“And about the ninth hour Jesus cried out with a loud voice saying, ‘Eli, Eli, lama sabachthani?’ that is, ‘My God My God, why have You forsaken Me?’” Matthew 27:46 NKJV
In the Bible, when one reads the ninth hour of the day, we understand it to be 3pm local time. In Matthew 27:45, the Bible tells us that there was darkness over the land from the sixth to ninth hour. From noon to 3pm, there was darkness. Interestingly, noon to 3pm is known as the brightest part of the day. We would escape the power of the text if we chose to insert our lives here. If we chose to ask the question, “What do you do when the darkest moments of your life consume what should be the brightest moments?” While that question is very real and is a necessary lesson to be taught with the body of Christ, this particular text must remain about Christ. Because He is the light of the world, we must ask the question, "Why is this happening now?" Why is Jesus in the process of saving the world, yet utter darkness has fallen on us? Why now?
The reason that this text must remain focused on Christ and not on us is because this was the moment of transference. The Apostle Paul tells us that He Who knew no sin became sin. (II Cor. 5:21) In the Old Testament, when the people of God would sacrifice an animal for their sin, they would touch the forehead of the animal as a sign of transference. They were transferring their transgression to the animal that was about to die because the wages of sin is death. Wherever there is sin, there will be death. So when they pierced His skull with a crown of thorns, it was the transference of sin and transgression. The darkness that covered the Earth was a symbol that the Son, Who was the light of the world, had become the darkness so we could be the righteousness of God.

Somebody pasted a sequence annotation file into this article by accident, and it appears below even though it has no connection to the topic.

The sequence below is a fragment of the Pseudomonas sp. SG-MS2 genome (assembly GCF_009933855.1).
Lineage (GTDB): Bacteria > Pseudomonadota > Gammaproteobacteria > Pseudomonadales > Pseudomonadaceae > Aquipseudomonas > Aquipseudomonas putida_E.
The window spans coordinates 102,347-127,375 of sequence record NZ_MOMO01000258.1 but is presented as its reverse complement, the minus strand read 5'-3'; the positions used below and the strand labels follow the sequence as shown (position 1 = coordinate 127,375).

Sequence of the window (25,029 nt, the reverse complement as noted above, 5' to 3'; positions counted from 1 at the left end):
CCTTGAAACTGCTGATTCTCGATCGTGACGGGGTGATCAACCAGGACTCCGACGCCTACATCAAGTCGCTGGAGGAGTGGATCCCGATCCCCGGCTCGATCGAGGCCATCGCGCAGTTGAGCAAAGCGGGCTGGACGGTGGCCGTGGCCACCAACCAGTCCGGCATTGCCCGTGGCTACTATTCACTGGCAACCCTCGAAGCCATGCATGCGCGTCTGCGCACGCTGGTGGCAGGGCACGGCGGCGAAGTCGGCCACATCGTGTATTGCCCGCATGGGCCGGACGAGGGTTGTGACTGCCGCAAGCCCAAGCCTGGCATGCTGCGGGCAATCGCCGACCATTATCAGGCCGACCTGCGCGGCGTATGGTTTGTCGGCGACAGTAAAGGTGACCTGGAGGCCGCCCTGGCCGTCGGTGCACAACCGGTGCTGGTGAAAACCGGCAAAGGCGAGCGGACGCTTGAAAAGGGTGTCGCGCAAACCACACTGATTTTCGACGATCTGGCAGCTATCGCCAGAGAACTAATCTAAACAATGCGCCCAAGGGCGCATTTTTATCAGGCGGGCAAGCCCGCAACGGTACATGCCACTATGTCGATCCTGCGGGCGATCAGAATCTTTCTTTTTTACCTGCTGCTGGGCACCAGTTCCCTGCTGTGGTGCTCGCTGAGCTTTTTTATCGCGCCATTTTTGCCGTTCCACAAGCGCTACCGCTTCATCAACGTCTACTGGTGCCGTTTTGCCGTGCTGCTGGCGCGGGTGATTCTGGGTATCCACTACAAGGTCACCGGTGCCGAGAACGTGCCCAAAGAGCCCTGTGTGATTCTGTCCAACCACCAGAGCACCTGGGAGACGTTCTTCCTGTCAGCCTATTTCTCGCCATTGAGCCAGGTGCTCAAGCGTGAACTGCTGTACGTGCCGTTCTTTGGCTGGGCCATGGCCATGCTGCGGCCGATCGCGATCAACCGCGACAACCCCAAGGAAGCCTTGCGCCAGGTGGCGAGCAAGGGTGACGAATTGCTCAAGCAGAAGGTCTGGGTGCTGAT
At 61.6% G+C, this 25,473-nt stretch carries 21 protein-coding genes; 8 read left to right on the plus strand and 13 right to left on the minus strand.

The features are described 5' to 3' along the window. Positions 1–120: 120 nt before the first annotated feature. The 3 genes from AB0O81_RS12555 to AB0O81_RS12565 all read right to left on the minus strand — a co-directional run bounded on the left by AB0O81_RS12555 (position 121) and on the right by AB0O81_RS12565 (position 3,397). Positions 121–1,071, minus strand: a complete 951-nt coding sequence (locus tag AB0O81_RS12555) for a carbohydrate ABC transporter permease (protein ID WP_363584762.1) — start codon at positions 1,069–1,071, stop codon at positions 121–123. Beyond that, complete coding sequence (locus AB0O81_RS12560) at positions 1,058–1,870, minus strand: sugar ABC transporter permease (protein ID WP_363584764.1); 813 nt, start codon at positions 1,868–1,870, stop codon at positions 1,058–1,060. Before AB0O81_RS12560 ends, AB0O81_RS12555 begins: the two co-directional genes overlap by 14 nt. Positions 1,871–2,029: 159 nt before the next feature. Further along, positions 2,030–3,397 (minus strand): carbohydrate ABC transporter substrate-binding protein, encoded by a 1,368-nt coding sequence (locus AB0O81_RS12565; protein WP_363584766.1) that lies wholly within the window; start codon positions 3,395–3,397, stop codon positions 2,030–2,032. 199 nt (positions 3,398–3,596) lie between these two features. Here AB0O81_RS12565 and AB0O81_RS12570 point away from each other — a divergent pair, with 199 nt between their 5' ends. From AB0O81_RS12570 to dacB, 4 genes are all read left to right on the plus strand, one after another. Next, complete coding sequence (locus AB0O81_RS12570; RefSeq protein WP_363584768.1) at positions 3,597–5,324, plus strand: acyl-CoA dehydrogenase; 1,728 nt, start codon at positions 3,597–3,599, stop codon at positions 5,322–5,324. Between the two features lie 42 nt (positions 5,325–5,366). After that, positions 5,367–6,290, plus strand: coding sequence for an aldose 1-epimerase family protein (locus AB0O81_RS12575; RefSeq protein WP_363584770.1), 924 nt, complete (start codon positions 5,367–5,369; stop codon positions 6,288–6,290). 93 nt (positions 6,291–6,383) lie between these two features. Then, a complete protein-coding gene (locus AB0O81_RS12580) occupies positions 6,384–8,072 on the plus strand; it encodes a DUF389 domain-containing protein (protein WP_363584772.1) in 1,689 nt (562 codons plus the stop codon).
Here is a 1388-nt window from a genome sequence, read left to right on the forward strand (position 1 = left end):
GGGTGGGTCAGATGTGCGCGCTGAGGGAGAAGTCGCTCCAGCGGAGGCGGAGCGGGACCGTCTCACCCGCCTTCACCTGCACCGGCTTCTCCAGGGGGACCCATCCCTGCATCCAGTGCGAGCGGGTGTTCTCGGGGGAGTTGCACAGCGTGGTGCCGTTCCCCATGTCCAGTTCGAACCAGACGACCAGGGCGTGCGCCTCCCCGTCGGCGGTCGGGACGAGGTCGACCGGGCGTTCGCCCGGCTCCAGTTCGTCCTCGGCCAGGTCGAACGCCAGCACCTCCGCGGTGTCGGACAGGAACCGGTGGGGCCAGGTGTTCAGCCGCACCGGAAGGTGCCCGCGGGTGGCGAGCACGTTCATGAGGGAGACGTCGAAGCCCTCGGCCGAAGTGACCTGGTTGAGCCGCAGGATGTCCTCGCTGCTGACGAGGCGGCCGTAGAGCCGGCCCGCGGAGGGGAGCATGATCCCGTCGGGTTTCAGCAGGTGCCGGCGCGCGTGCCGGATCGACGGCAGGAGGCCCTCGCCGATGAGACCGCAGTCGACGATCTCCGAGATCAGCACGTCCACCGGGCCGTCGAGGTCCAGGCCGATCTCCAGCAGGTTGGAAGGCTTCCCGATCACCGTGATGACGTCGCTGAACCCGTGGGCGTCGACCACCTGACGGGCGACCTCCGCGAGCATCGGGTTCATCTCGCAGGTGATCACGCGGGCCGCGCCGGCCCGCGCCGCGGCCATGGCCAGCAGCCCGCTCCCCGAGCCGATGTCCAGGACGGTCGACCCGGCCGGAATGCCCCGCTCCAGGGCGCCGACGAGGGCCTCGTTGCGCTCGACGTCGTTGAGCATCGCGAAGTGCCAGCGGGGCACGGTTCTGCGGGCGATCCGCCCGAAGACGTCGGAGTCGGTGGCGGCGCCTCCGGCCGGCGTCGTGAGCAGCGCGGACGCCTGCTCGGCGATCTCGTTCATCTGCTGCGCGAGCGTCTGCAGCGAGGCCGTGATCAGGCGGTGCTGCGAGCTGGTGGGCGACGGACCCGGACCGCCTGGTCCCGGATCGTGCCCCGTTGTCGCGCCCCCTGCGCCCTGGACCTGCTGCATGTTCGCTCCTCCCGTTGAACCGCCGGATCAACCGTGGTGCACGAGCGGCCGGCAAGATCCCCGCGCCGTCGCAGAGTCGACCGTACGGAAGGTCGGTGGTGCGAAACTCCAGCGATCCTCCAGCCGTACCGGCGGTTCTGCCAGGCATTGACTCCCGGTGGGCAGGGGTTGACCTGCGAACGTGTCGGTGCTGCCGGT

Yet the scripture will remain true that God cannot dwell in an unclean temple. For the essence of God must turn away from His own flesh because it has been consumed in our past, present, and future sin. Jesus, the flesh of God, cried out about being forsaken so that we would never have to. For us, repentance of sin transfers our sin back to the cross, to the moment of darkness, to the moment of transference.